Sales performance management continues to gain traction across organizations of all shapes and sizes all over the world – extolled as a way for businesses to produce more insightful, accurate sales analyses and predictions, enabling them to become more proactive decision-makers. A 2022 market study by Dresner Advisory Services found that sales performance management is viewed as a “core competitive enterprise component of high relevance, especially in very large organizations.” Eighty-five percent of respondents said that sales performance management is, at minimum, “important” – including 66% who said it was either “critical” or “very important,” a figure that is 10 percentage points higher than that recorded in 2021. Only 14% said sales performance management was “somewhat important” or “not important.”
Here’s why sales teams should focus on scalability, predictability, and transparency for successful transformational growth.
- Scalability creates opportunities for sales leaders
An organization that is scalable is one that can maintain or improve its profit margins, retain a consistent view of performance, and plan appropriately for demand and opportunity through increases in sales volume, headcount, and market expansion. The ability to scale is critically dependent on having systems in place that are established yet adaptable – and can withstand the pressure of rapidly increasing workloads while remaining efficient, resilient, and profitable.
To achieve scalability, an organization’s operational planning and budgeting – including costs, revenues, sales figures, and other measurable values – must be aligned to its overarching strategy. Sales performance management can help sales leaders identify which areas to grow or expand, understand potential returns on investment, estimate expected costs, expose resource shortages, and guide their investments or reallocations. Through modeling simulations using different variables – also known as “what if” scenarios – teams can quickly envision that, for example, investing in a market or a particular region could generate a level of sales and revenue that, in turn, could spur the hiring of more sales professionals. In short, sales performance management can point sales leaders to areas in which they have a consistent and compelling right to win.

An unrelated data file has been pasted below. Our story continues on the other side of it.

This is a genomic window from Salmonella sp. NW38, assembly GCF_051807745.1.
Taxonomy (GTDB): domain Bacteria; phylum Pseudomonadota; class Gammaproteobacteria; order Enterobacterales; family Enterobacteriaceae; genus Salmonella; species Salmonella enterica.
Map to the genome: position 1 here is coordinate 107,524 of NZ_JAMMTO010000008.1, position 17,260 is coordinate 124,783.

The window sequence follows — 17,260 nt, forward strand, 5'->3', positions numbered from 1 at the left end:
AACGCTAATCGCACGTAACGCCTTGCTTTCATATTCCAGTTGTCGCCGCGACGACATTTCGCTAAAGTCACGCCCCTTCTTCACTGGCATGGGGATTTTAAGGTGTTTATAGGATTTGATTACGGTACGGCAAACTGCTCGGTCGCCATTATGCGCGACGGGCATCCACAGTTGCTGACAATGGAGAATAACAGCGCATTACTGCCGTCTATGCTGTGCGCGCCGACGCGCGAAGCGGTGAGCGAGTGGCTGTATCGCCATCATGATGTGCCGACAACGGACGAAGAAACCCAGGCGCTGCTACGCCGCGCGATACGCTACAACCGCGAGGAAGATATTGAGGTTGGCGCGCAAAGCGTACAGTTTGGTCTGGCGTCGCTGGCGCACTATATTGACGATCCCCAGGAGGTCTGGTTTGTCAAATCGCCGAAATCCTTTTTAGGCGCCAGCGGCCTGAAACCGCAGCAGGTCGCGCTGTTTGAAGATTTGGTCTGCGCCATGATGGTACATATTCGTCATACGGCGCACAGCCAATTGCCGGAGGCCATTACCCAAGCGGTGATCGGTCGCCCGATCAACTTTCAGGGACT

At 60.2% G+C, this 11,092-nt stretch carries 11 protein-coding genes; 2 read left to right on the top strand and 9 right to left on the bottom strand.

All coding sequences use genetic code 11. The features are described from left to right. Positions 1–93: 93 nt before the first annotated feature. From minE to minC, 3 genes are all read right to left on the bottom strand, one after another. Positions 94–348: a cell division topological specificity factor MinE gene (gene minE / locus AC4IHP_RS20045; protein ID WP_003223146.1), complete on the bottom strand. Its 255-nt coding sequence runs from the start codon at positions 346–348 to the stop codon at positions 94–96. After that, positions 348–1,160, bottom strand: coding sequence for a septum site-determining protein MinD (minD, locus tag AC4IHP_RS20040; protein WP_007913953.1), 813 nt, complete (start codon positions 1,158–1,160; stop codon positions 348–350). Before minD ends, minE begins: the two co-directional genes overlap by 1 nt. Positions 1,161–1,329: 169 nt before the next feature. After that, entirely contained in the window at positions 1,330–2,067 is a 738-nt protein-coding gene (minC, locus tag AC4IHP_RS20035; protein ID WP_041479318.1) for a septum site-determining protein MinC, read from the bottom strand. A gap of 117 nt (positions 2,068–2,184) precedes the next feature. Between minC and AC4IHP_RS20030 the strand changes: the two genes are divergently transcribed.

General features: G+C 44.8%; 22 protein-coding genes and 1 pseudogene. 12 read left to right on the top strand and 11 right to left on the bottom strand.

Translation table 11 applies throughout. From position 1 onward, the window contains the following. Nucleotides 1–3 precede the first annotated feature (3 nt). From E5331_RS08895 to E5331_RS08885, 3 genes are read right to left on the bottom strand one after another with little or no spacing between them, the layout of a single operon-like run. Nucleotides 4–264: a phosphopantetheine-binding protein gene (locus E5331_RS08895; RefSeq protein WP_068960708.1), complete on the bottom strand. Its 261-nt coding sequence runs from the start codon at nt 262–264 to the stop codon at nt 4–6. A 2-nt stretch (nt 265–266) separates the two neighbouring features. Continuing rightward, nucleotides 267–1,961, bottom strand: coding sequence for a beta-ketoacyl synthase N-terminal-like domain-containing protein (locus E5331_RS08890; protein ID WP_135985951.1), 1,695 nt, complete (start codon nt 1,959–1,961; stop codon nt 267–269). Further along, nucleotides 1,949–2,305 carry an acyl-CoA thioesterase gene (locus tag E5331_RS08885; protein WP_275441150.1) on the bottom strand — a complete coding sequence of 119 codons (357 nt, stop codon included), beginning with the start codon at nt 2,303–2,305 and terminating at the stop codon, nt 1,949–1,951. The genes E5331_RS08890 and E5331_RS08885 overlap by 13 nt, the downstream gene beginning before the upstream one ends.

A scenario planning exercise can also expose risks to the sales plan. For example, it can expose the downstream impact of inadequate communication and collaboration with human resources, legal, finance, and other relevant departments. In addition, modeling through sales performance management can alert sales leaders to risk stemming from territory or personnel underperformance, empowering them to pivot activities and investments before the plan is jeopardized.
- Predictability enables rich insights for sales teams
Planning for growth requires organizations to have a degree of predictability that is critical to have yet difficult to achieve. Stakeholders and shareholders must have a high degree of confidence in an organization’s ability to produce predictable results in today’s uncertain business environment. A predictable organization is one that’s able to leverage rich insights into allocating resources, consistently managing risks, and regularly achieving plan goals. This process must be repeatable, consistent, and performed on an ongoing basis quarter over quarter, year after year. For sales leaders, gaining richer insight into their business over time with tools such as sales forecasting empowers them to act with decisiveness and confidence. Predictability is enabled by sales performance management. With sales performance management, a sales team can import data into one framework and source of truth, enabling a sales operations leader, COO, or CFO to assess the information, drill down into details, and appropriately change course.